Chemistry in Your Kitchen

Front Cover
Royal Society of Chemistry, Dec 29, 2016 - Cooking - 320 pages
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Whether you know it or not, you become a chemist any time you step into a kitchen. As you cook, you oversee intricate chemical transformations that would test even the most hardened of professional chemists.

Focussing on how and why we cook different dishes the way we do, this book introduces basic chemistry through everyday foods and meal preparations. Through its unique meal-by-meal organisation, the book playfully explores the chemistry that turns our food into meals. Topics covered range from roasting coffee beans to scrambling eggs and gluten development in breads. The book features many experiments that you can try in your own kitchen, such as exploring the melting properties of cheese, retaining flavour when cooking and pairing wines with foods.

Through molecular chemistry, biology, neuroscience, physics and agriculture, the author discusses various aspects of cooking and food preparation. This is a fascinating read for anyone interested in the science behind cooking.

 

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Contents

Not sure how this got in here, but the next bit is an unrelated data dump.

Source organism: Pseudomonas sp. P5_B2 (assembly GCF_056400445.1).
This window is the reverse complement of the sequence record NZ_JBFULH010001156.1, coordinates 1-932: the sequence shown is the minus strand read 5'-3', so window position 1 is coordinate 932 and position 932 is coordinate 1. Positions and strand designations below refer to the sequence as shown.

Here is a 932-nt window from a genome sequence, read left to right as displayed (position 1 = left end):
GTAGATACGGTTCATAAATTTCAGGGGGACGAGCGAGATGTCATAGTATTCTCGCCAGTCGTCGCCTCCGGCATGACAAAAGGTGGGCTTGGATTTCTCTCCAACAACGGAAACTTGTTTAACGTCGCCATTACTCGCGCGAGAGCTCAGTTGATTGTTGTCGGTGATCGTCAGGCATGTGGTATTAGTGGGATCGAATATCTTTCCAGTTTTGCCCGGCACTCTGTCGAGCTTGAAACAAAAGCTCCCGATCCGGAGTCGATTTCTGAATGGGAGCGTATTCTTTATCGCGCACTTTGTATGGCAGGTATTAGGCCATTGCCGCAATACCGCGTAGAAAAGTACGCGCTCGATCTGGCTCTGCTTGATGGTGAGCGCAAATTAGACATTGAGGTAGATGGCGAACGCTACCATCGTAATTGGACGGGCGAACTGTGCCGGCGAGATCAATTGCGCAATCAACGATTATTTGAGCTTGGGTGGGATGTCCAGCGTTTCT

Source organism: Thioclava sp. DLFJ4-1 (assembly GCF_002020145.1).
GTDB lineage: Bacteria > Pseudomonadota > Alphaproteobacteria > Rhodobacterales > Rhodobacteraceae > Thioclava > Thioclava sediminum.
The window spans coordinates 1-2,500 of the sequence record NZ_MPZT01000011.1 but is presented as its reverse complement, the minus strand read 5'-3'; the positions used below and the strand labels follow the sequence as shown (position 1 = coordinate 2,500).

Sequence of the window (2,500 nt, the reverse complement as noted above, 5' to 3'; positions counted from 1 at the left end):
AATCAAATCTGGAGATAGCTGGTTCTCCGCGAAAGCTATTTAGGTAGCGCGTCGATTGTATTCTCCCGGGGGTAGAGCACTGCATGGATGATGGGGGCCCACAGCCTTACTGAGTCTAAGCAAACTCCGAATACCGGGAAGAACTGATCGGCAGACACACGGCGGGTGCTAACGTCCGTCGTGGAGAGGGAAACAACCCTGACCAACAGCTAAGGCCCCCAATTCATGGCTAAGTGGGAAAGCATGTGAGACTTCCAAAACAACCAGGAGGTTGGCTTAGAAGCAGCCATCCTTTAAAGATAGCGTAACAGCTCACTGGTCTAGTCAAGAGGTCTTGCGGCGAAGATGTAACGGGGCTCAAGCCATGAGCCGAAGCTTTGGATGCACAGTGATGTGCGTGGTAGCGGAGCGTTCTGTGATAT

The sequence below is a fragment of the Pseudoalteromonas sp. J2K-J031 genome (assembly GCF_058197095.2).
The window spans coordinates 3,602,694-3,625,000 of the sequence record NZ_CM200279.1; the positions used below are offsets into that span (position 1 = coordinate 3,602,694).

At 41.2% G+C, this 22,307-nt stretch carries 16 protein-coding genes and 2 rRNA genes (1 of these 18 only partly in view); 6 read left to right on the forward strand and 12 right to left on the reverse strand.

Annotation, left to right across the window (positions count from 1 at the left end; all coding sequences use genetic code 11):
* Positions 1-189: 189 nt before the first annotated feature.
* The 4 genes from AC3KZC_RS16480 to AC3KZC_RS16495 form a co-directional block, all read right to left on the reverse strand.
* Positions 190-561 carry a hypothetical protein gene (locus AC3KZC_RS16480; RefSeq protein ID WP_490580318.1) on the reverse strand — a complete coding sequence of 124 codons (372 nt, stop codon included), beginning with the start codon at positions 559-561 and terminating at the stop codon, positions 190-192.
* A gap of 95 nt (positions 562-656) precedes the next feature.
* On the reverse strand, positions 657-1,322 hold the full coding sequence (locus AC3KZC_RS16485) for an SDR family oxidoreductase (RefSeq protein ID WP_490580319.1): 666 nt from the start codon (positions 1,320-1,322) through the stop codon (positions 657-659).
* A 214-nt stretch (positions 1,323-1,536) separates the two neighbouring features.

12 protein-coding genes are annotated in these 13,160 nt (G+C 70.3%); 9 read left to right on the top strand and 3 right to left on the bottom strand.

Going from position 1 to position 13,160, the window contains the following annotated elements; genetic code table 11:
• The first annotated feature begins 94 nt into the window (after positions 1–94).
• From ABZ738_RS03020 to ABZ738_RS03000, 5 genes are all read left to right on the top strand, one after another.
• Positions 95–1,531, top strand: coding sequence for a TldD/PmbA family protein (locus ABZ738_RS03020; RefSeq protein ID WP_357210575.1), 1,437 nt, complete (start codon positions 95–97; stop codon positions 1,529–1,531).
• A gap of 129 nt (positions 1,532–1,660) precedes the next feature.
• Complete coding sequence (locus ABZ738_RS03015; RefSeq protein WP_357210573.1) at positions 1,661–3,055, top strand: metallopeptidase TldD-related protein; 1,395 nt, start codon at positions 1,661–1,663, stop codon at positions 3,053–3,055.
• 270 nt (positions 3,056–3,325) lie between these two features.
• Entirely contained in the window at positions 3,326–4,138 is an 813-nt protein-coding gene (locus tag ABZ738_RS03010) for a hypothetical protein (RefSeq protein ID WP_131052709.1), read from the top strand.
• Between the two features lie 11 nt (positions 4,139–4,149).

Coffee
3
Flavor Extraction
15
References
21
Pigs are Magic
29
Food Safety and Evolution
36
Eggs
42
EggCellent Research
49
References
58
Water In Water Out Balance
158
Saucy
167
Delicious by Any Definition
173
Its About Time
195
More Meat Time
196
References
212
Jillian Dempsey
221
Gretchen Keller
227

References
77
Jelly
81
Lets Jam
87
Molecular Schmolecular
94
Macaroni and Cheese
100
On and Off
107
References
117
Citizen Scientists
124
References
134
Back to the Basics
152
Beer
235
A Monster Mash
245
Sending Them Off
252
References
273
Churning
283
References
290
Bread
297
Epilogue
305
Copyright

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About the author (2016)

Matthew R Hartings is an Assistant Professor at the American University, where he runs a chemistry of cooking class that is very popular with non-science majors.

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